One of the most vocal human rights groups in the U.S. is calling on foreign governments to prosecute President George W. Bush and his former cabinet for war crimes, given that the Obama administration has avoided the issue. In a report published today, New York-based Human Rights Watch says Bush, former vice president Dick Cheney, former defense secretary Donald Rumsfeld and former CIA director George Tenet could be prosecuted under the 1996 War Crimes Act, among other laws. "There is enough strong evidence from the information made public over the past five years to not only suggest these officials authorized and oversaw widespread and serious violations of US and international law, but that they failed to act to stop mistreatment, or punish those responsible after they became aware of serious abuses," read the report. It accused the Bush administration of approving waterboarding, authorizing the CIA's detention program and carrying out illegal abductions involving torture, saying an investigation is necessary "if the US hopes to wipe away the stain of Abu Ghraib and Guantánamo and reaffirm the primacy of the rule of law." The author of the report, Reed Brody, says he's calling on an investigation now because "[i]t's become abundantly clear that there is no longer any movement on the part of the Obama administration to live up to its responsibilities to investigate these cases." As the BBC notes, President Bush has "defended some of the techniques, saying they prevented attacks and saved lives."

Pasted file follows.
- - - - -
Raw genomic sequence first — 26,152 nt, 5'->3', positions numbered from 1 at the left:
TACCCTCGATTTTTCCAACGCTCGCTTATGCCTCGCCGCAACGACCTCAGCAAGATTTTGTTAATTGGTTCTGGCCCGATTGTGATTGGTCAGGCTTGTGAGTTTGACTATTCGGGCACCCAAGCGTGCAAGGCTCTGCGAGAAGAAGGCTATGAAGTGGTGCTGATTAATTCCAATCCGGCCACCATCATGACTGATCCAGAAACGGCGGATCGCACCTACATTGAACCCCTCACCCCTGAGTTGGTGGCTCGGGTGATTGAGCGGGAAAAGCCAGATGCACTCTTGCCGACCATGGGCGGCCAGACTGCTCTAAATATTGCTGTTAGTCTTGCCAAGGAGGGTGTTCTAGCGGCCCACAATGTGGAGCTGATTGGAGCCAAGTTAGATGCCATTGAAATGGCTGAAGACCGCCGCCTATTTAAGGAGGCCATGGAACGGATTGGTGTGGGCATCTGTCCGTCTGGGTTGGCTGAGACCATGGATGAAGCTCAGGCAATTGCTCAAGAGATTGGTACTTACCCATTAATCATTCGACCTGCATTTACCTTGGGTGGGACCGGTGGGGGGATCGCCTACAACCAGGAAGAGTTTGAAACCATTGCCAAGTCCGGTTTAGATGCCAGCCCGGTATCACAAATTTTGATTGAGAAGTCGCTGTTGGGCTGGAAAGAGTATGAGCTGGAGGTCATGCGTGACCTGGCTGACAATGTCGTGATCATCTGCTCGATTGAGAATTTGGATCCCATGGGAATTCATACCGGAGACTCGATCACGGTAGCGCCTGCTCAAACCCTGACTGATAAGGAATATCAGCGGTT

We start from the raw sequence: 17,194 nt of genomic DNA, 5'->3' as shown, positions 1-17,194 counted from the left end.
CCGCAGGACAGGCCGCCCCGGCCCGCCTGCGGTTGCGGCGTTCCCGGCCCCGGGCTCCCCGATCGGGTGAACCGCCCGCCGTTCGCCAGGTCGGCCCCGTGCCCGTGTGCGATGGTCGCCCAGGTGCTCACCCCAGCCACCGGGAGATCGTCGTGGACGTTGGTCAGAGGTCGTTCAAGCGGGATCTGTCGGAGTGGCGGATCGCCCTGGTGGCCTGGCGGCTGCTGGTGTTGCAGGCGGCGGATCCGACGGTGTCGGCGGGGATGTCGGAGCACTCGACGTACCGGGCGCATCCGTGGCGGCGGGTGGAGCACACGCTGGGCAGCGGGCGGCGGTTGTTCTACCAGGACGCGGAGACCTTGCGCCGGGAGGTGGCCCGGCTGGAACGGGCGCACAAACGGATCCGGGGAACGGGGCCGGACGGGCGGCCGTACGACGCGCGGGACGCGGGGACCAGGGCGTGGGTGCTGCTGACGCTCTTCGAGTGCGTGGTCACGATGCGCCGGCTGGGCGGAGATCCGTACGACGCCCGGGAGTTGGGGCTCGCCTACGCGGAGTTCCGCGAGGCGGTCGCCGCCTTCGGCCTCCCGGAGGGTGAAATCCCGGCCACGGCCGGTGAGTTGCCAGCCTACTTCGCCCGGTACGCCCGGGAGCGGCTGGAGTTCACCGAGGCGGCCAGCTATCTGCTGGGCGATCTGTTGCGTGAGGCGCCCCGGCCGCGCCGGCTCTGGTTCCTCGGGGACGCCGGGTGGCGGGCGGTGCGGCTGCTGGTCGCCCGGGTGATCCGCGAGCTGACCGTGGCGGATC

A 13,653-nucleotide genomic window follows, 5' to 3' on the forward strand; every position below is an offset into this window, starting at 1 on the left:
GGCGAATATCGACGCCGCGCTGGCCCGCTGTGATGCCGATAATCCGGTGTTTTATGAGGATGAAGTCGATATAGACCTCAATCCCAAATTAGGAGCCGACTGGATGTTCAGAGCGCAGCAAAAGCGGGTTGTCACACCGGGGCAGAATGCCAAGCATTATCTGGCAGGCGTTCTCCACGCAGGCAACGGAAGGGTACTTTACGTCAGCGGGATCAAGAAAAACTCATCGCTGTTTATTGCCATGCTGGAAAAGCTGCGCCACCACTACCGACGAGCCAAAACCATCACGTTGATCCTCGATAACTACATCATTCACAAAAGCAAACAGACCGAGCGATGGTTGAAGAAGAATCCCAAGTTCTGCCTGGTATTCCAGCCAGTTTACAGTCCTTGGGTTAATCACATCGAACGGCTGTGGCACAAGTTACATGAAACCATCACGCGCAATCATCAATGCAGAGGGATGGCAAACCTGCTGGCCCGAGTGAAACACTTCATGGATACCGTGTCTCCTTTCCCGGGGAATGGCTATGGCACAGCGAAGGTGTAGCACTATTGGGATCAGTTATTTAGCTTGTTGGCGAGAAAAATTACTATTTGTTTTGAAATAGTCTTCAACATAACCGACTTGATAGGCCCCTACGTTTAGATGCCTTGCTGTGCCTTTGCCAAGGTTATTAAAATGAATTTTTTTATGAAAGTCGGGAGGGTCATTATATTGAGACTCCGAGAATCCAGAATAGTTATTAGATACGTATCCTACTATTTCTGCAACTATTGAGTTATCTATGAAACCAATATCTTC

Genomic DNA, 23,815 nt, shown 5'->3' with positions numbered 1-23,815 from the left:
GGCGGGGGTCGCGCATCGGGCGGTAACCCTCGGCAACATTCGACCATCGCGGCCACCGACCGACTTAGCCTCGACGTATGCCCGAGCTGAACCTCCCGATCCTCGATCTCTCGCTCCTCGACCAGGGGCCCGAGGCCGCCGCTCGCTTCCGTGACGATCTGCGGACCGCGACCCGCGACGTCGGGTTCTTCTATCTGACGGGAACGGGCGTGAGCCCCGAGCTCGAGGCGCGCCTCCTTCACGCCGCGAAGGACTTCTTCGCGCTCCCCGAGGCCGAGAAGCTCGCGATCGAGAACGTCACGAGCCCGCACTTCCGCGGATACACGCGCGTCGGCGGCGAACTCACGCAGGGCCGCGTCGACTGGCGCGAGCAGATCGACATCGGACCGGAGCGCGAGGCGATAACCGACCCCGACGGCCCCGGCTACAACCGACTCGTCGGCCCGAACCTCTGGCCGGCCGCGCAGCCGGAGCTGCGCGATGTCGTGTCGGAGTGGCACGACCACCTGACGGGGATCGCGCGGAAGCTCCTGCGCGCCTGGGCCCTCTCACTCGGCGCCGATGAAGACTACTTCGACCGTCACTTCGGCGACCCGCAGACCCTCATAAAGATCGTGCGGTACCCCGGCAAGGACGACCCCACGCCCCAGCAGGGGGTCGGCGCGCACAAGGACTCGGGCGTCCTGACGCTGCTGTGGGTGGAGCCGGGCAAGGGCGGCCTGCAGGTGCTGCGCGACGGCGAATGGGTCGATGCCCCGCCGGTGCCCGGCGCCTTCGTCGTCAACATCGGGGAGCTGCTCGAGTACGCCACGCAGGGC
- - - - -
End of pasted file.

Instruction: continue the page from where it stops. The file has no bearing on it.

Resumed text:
This article is from the archive of our partner The Wire.
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